It won’t be long now, and my son and his fiancé will be exchanging their vows. Date set. Plans made. Reservations scheduled. Wedding paraphernalia purchased. Details checked, checked and rechecked. Hours and hours invested in the getting married project.
While I have enjoyed the entire process of helping my son and his bride-to-be, it has been an incredible amount of work. Lists to make and remake, people to contact, dates to confirm, modifications to integrate, duties to execute and information to learn and discover. In the olden days, it took very little time and for sure, a lot less money to get hitched. I vividly recall that as a Baby Boomer bride, the sum total for our entire wedding event equaled $500.00. Today, it is a vast undertaking of time and resources (of multiple varieties) to get to the nitty-gritty of saying I do. 12 months of preparation for a 20-minute ceremony. The word elope kept flittering across my mind as I was using another word – tulle – to make the billionth bow for the garden ceremony. Tulle, fool, cool, drool, spool, pool, jewel – as you may have discerned, the bow-making process was getting to me! Oh, how I love words!
As I have been helping with the organization and implementation of the approaching wedding, I have also been thinking about job seekers and the similarities between wedding preparation and a career transition project. Here are some questions to consider as you embark upon your own quest for a new beginning from this day forward:
~ Do you have a reasonably good idea of the type of position you desire?
~ Do you have a strong sense of your existing skill set and what, if anything, is missing or needs some fine-tuning?
~ Do you have a thorough understanding of your product and its value to a potential employer?
~ Have you made a list of at least five of your best work-related skills and can you cite them with confidence, as well as deliver concrete examples for each skill claimed?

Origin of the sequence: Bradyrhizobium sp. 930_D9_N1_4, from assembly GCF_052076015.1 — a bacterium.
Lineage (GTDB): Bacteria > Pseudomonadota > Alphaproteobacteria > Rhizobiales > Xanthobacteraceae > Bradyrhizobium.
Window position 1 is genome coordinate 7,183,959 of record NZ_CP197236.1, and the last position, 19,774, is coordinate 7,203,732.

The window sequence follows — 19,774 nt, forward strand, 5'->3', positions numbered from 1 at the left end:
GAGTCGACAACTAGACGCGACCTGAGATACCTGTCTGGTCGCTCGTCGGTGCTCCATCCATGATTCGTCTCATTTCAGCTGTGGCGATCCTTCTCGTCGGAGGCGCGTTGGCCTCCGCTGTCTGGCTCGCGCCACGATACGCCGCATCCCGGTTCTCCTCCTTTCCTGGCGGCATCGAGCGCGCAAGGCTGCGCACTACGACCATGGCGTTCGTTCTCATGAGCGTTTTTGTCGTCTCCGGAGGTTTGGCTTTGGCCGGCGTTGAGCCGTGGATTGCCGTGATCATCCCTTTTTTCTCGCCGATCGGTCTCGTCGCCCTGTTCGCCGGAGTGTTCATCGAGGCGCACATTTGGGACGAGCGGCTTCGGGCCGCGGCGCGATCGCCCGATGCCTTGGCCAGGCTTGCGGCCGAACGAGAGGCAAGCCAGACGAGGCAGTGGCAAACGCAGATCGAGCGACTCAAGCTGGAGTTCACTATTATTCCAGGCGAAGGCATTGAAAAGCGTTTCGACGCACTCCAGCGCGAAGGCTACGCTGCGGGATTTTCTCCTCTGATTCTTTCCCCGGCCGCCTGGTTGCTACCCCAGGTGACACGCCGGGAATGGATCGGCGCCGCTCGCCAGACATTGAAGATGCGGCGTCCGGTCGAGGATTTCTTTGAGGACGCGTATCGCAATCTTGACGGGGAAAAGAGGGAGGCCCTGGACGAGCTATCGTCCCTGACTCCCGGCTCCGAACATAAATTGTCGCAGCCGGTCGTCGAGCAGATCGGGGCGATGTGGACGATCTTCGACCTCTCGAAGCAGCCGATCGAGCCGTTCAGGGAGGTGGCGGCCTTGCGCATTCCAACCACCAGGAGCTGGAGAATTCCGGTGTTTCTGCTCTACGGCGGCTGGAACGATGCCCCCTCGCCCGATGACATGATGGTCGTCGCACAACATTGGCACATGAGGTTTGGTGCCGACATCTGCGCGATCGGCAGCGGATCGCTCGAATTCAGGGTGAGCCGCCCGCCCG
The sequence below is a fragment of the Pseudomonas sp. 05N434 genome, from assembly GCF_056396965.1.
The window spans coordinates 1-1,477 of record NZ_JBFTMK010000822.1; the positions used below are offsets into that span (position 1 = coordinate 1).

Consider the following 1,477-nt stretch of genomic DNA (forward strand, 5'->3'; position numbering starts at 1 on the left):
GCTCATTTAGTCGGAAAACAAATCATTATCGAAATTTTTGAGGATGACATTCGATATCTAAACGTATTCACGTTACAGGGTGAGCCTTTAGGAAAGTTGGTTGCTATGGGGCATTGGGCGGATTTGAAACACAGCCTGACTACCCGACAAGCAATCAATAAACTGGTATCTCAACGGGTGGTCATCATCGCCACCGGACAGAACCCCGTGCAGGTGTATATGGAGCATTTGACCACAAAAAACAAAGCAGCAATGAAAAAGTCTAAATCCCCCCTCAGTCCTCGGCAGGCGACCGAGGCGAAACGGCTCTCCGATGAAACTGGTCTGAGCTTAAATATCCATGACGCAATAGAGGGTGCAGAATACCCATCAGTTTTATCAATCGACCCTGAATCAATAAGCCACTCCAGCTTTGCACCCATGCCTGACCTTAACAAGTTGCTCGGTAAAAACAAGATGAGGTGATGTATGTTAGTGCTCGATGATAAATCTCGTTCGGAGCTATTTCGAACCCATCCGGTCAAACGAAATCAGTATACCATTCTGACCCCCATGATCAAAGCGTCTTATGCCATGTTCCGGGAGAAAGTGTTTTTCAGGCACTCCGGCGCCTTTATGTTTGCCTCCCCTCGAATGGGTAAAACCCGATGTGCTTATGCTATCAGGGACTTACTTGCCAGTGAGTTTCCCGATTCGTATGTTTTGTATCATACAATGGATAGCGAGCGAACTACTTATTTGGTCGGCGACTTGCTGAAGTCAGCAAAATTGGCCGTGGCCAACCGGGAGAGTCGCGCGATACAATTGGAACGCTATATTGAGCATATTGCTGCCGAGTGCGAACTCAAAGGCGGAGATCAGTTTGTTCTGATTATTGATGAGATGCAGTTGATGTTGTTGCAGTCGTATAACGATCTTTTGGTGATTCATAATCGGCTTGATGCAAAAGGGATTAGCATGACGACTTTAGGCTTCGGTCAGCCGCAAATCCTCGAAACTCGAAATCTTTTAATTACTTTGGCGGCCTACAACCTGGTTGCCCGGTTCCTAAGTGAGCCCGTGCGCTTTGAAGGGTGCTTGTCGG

~ Do you know with specificity what three to five adjectives best describe you and are those particular descriptors aligned with your new target goal?
~ Have you built a vibrant network of invested partners to help you pull off a successful event of landing a new job?
~ Have you followed up with all parties involved in your career transition project to gauge their support of your efforts? Think: professional references. Think: LinkedIn recommendations. Think: résumé endorsements.
~ If hiring managers and recruiters mention their concerns about your candidacy, what concerns might be voiced? (Know your liabilities and weaknesses before you go to market).
~ Have you reviewed your career transition project to make certain that you are meeting deadlines and progressing according to schedule?
~ Have you taken time to thank all of the people who have supported your job search efforts?
~ Are you paying close attention to the details of your transition project or when the big day finally arrives, will the details (and the lack thereof) be your undoing?
~ When the job offer finally arrives, will you take some time to contemplate the proposal, or will you without hesitation give the employer an emphatic I Do?
Whether you are getting married, or getting a new job, it takes time, effort and unwavering commitment to make sure that it will indeed be one of the happiest and best days of your life.